Copyright © 2019, Los Angeles Times | Terms of Service | Privacy Policy

Laura SturzaResidents favored City Council candidates who...

Laura Sturza

Residents favored City Council candidates who live close to their

precincts in this month’s general election, but also cast their

ballots based on the experience of those running for office.


“I think that my expertise in dealing with airport and port

authorities had something to do with [my strong showing near the

Burbank-Glendale-Pasadena Airport,]” said Todd Campbell, the policy

director for the Coalition for Clean Air.


Campbell, who won the second open seat on the council, and

incumbent Jef Vander Borght, the top vote-getter, earned more than

40% of the votes in some precincts -- Campbell in one and Vander

Borght in four.

Vander Borght attributed his high yield in three precincts on the

south side of town to his ability to approach residents there as a

neighbor, since he lives in the area. But the councilman also visited

precincts that typically receive less attention from candidates, like


in the north side of town near Woodbury University, he said.

“Several people said ‘Gee, nobody ever gets to us here,’” Vander

Borght said.

While Brian Malone placed fourth at the polls, his strongest

support came from residents south of the airport, where he lives. The

real estate agent also served on the city’s airport review committee.

“I got a lot of questions on the airport,” Malone said. “Being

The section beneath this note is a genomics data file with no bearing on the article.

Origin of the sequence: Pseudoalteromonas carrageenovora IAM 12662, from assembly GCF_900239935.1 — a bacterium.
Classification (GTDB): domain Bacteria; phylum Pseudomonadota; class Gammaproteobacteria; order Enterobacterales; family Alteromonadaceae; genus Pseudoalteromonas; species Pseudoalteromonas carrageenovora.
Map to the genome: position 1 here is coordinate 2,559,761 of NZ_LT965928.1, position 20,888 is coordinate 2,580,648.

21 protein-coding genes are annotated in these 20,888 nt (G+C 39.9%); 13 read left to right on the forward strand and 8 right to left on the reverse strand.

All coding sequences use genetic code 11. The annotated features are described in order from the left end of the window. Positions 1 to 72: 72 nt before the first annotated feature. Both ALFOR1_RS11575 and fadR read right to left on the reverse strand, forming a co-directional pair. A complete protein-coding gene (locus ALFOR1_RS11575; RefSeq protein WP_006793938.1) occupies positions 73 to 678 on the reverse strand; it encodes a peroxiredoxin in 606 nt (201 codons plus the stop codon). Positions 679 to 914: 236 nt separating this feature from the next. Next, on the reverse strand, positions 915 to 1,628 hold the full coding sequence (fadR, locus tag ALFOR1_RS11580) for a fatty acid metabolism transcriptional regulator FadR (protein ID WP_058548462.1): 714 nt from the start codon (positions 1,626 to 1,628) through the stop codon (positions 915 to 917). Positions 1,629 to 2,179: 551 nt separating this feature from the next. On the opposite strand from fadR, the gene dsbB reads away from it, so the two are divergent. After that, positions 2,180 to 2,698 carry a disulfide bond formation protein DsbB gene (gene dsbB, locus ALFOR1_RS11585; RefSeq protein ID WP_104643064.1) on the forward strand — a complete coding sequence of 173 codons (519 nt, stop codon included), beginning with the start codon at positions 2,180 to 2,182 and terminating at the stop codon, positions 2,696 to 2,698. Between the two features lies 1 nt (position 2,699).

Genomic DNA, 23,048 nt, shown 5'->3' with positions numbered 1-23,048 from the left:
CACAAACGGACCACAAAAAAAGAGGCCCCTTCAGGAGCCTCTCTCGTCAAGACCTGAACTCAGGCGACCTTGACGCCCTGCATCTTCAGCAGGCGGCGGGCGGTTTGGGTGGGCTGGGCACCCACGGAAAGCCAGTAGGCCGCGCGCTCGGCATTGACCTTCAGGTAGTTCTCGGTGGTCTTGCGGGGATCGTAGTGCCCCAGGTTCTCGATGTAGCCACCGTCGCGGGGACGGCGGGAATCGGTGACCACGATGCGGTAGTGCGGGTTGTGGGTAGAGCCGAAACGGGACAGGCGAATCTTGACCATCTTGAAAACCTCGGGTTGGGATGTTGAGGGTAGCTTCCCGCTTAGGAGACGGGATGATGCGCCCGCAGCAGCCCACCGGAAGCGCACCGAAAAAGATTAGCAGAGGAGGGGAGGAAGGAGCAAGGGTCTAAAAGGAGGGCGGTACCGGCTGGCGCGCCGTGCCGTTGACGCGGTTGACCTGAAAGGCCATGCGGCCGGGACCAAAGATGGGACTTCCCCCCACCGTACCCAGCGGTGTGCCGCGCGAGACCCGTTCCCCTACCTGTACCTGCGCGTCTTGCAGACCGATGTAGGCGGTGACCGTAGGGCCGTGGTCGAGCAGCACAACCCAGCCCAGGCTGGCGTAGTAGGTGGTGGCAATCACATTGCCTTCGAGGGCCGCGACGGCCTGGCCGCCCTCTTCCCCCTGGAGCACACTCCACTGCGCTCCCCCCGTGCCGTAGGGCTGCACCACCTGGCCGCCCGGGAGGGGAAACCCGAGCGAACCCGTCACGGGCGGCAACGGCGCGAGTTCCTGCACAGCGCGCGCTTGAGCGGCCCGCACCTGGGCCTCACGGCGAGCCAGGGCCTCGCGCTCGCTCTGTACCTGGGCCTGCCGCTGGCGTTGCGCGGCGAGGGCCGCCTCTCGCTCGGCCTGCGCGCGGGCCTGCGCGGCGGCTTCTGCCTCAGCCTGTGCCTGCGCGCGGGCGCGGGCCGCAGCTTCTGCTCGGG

right on the flight path, we live there together.”


Restaurant owner Gary Bric came in second in the primary election

and third in the general election, and made his strongest showing in

the north end of town, where he lives and works.

“I went after areas not reached the first time,” Bric said of his

pursuit of a win in the general election -- though he visited some

precincts twice, prior to both elections, he added.

While Campbell said he tried to “get my message out to everyone,”

his strongest showings were in the southwest end of town, near where

he grew up and his mother still lives, and the hillside area where he

lives today.

Bric and Malone said they plan to apply for posts on the city’s

boards and commissions. Malone also aims to assist the school board

in obtaining funding, he said, while Bric might run again for a

council seat.

“We’re definitely considering 2005,” Bric said, when council

members Dave Golonski, Marsha Ramos and Vice Mayor Stacey Murphy are

up for reelection.